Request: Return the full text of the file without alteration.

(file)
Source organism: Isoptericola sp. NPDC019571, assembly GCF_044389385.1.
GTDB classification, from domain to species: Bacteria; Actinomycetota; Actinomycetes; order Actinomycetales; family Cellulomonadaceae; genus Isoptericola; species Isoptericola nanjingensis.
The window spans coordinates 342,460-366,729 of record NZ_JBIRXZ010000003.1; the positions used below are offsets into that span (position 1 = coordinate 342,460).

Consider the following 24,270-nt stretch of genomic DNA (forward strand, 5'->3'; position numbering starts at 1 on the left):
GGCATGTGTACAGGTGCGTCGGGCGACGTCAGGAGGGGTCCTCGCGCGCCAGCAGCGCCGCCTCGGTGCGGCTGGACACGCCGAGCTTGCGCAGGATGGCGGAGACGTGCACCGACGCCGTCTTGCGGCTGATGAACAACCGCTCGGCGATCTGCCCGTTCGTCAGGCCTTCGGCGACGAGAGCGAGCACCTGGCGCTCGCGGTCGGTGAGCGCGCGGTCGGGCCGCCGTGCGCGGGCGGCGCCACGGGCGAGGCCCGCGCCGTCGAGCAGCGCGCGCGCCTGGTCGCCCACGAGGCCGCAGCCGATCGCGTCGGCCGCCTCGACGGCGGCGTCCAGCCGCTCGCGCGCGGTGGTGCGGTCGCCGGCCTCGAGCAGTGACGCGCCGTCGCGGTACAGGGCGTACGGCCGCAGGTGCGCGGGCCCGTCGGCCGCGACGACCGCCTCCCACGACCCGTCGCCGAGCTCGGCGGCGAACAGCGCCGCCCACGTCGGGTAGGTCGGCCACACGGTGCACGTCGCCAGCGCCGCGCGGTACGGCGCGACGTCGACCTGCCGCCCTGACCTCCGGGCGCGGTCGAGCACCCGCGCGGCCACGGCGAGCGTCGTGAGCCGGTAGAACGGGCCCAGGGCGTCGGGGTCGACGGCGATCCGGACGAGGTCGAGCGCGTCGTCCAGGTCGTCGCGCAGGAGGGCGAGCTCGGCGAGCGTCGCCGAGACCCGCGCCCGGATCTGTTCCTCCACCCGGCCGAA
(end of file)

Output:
Source organism: Isoptericola sp. NPDC019571, assembly GCF_044389385.1.
GTDB classification, from domain to species: Bacteria; Actinomycetota; Actinomycetes; order Actinomycetales; family Cellulomonadaceae; genus Isoptericola; species Isoptericola nanjingensis.
The window spans coordinates 342,460-366,729 of record NZ_JBIRXZ010000003.1; the positions used below are offsets into that span (position 1 = coordinate 342,460).

Consider the following 24,270-nt stretch of genomic DNA (forward strand, 5'->3'; position numbering starts at 1 on the left):
GGCATGTGTACAGGTGCGTCGGGCGACGTCAGGAGGGGTCCTCGCGCGCCAGCAGCGCCGCCTCGGTGCGGCTGGACACGCCGAGCTTGCGCAGGATGGCGGAGACGTGCACCGACGCCGTCTTGCGGCTGATGAACAACCGCTCGGCGATCTGCCCGTTCGTCAGGCCTTCGGCGACGAGAGCGAGCACCTGGCGCTCGCGGTCGGTGAGCGCGCGGTCGGGCCGCCGTGCGCGGGCGGCGCCACGGGCGAGGCCCGCGCCGTCGAGCAGCGCGCGCGCCTGGTCGCCCACGAGGCCGCAGCCGATCGCGTCGGCCGCCTCGACGGCGGCGTCCAGCCGCTCGCGCGCGGTGGTGCGGTCGCCGGCCTCGAGCAGTGACGCGCCGTCGCGGTACAGGGCGTACGGCCGCAGGTGCGCGGGCCCGTCGGCCGCGACGACCGCCTCCCACGACCCGTCGCCGAGCTCGGCGGCGAACAGCGCCGCCCACGTCGGGTAGGTCGGCCACACGGTGCACGTCGCCAGCGCCGCGCGGTACGGCGCGACGTCGACCTGCCGCCCTGACCTCCGGGCGCGGTCGAGCACCCGCGCGGCCACGGCGAGCGTCGTGAGCCGGTAGAACGGGCCCAGGGCGTCGGGGTCGACGGCGATCCGGACGAGGTCGAGCGCGTCGTCCAGGTCGTCGCGCAGGAGGGCGAGCTCGGCGAGCGTCGCCGAGACCCGCGCCCGGATCTGTTCCTCCACCCGGCCGAA